It’s soooo much information circulating in regards to breastfeeding, honestly, I don’t know where to start! I figure I’ll go off of with some simple do’s and don’ts and go from there.
Zander at the breast nursing…didn’t want to show too much!
MY EXPERIENCE: First off, I did not breastfeed (bf) all of my children. My first, I made a last attempt effort to nurse him, but by then my milk was just about gone, and I was too young to really care and he was bottle fed. My second child was born at 31 weeks and had to be tube fed. However, I did pump milk for him him, so much so, the hospital told me to stop bringing milk for he had too much there! When he did develop a sucking reflex and was able to be put to the breast, he just would not latch on thus he too was bottle fed. Although, he had an awesome supply of milk to last him for a couple months before switching to formula. My princess, was exclusively bf for 11 months, and I just delivered my 3rd prince (8/17/13) and he too is being exclusively bf.
- Place baby to breast as soon as possible after delivery
- Use a Boppy Pillow or bedroom pillow for supporting the baby while nursing to save your back
- Drink Plenty of Fluids before, during, and after nursing
- Alternate Breast, use a rubber band or bracelet to keep track; Similac offers an Awesome App to help keep track of this and sooo much more
- Pay attention to your baby cues for hunger (rooting, sucking, hands to mouth, clenched body); while he/she may be new, this little one know best when he or she is hungry or NOT!
- Invest in a good breast pump (most insurance providers will provide a Medela or Ameda) if you plan on returning to work, or having family members assist with feedings
- Pump excess milk (after feedings especially in early days) for storage to use with bottles
- Invest in breast pads (only if you leak, I never needed these)
- Invest in nursing bras, covers, and tops for public nursing (if you’re comfortable) I hear this can be taboo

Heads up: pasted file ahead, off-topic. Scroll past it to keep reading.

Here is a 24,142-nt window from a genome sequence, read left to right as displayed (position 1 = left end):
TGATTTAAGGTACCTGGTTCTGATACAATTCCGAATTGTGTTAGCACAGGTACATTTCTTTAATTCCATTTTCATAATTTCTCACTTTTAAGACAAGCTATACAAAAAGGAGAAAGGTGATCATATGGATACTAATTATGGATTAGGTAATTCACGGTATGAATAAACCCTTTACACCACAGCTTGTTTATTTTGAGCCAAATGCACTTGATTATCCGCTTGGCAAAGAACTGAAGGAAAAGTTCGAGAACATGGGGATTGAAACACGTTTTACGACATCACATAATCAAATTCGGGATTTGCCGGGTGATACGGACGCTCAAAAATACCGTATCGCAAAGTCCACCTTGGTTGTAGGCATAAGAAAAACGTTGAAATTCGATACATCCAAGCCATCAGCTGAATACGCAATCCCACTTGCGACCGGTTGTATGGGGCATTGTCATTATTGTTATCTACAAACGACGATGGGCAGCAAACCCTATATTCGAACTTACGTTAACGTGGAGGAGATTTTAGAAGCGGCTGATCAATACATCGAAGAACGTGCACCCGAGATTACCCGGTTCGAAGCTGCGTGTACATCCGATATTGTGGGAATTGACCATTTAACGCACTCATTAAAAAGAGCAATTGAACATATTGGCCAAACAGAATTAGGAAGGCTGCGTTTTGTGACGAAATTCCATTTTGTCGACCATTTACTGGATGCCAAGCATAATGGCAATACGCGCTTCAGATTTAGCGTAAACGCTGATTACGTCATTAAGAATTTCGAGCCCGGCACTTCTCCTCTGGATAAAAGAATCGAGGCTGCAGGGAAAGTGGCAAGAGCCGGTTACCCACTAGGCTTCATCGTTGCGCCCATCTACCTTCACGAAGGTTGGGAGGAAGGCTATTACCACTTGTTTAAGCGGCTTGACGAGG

- Invest in bottles similar to breast or pacifier in case of emergency for supplemental feedings, you never know what life will throw you
- Remain relaxed and calm during feedings; baby can pick up on anxiety and stress and can make feeding times difficult
- ENJOY this time to bond with your newborn, talk to him, caress his face, play in her hair, hold his hand, sing a song; these moments will be gone before you know it
- Eat a balanced diet, consisting of 2200 calories
- Get plenty of rest; nap when baby naps
- Keep napkins or a diaper cloth nearby for leaks from the other breast while feeding
- Give baby a pacifier/or bottle until bf is established; make sure your healthcare team is aware of this preference (many babies come back from the nursery with a pacifier in tow)
- Give into the nurses request postpartum to give baby a bottle, the first night is by far the worst; along with the first few weeks! Yes they are trying to be helpful, but in the end it can cause set-backs
- Skip feedings without pumping the milk; if a bottle is used in lieu of bf, pump to keep your supply up
- Be afraid to ask for help; the hospitals have lactation consultants and there are resources available in the community for when you go home
- Be embarrassed of nursing in public; it’s the way mother nature intended our babies be fed
- Don’t wipe your nipples or dry them after feeding; allow residual breast milk to air dry (helps prevents cracked/sore nipples)
- Be afraid of the “PAIN” associated with bf; if your baby is latched on correctly, the pain is minimal, and once bf is established, you’ll be able to sleep through it (promise)
- Give up, the first week or so postpartum will be VERY TRYING AND TIRING; in the end it will be for the greater you good.